Unionists need to realise what suits England does not suit NI

It was the shrug of the shoulders as David Davis said the agriculture industry would now face tariffs of at least 40% which worried me. The fact was, after all, already known to those (albeit seemingly a minority) who had been paying attention.

The agrifood industry is perhaps Northern Ireland’s most successful and important sector. The fact is it often competes with or indeed cooperates with the Republic of Ireland’s. Now, the Republic of Ireland’s industry will have access to the European Single Market with no tariffs applied, and Northern Ireland’s will face tariffs of 40%+. I will leave it to readers work out whether that is good news for the Northern Ireland economy…

But it was already known. Frankly, Northern Ireland’s agrifood industry should have been far more outspoken before 23 June, but it was running scared of the DUP. There is no saving it from here – there is no precedent even for special arrangements (such as Norway’s) to allow anyone outside the Common Agricultural Policy tariff-free access to the Single Market within which that policy operates.

It is too late to recover the damage, although it would still do no harm to point out it was DUP policy to inflict that damage on Northern Ireland’s economy and on its rural community. One thing we should do is learn from it.

So just by the way, David Davis’ shrug of the shoulders should tell us something fairly obvious – what suits England does not always suit Northern Ireland. The DUP is now getting very excited about the prospects for future trade deals – but at least now let us learn the lesson. A trade deal which suits England (and is therefore entered into by the UK) will not always suit Northern Ireland.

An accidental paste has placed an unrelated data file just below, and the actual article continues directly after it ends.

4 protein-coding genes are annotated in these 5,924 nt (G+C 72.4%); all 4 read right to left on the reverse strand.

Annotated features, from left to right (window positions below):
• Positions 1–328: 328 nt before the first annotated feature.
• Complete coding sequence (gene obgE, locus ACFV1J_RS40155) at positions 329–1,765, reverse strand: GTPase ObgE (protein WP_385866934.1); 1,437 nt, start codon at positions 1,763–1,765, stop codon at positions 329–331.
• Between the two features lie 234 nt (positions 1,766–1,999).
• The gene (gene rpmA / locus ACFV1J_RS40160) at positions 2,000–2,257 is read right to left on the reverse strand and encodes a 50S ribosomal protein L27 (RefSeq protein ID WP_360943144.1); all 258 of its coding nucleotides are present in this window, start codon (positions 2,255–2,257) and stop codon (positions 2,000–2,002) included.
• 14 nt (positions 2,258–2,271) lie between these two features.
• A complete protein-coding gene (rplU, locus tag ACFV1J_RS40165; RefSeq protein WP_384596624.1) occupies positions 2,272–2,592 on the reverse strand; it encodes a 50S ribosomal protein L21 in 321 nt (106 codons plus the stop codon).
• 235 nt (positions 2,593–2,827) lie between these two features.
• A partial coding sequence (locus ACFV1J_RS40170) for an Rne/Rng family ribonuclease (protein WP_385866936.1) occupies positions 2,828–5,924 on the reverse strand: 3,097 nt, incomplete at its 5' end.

Frankly, I rate the UK’s chances of trade deals as extremely low. I can think of only one which is likely – New Zealand. What would such a trade deal consist of? Well, how about exchanging the UK’s financial know-how for New Zealand’s advanced agricultural products? Such a deal would make sense for England. But it would decimate Northern Ireland’s economy by inflicting on it competition on top of removing from it access to its key market.

Some people seriously need to wake up. And not just David Davis.


3 thoughts on “Unionists need to realise what suits England does not suit NI

  1. andyboal says:

    As I observed some time ago, those seeking a trade deal tend to fall into four categories:

    1. EU members with no right to negotiate a trade deal in their own right
    2. Minor trading partners, where any increase in exports will be a drop in the ocean
    3. Major trading partners who already sell us more than we sell them
    4. Ireland and the USA, with whom we actually have a trade surplus, but who really believes that Trump wants to buiy more British?

    Categories 2, 3 and the USA also have one big thing in common. They are far away, and shipping will not help our competitiveness for exports.

  2. Ian, the CAP and agriculture thing fascinates me. Even if the UK were to unilaterally cut tariffs these tariff cuts would be paid for by cuts to farm subsidies would they not be?

    The Swiss and the Norweigans have tariffs.

    There is something of the stench of the “magic money tree” about this Brexit ambition of free trade, higher subsidies and frictionless borders. This sort of hands on economic illiteracy that drives Brexit.

    We can only hope this is a learning curve.

    The question is does harsher migration rules and New Zealand lamb really worth being a non-influential third nation under the WTO like Serbia or Moldova.

  3. The Listener says:

    A tinge of propaganda here! The honest position is that the jury is out until we see the shape of things to come. One wonders if Brexit is a huge poker game over the question of unreasonable movement of labour as it effects countries such as the U.K. and I genuinely fear, the Republic of Ireland.

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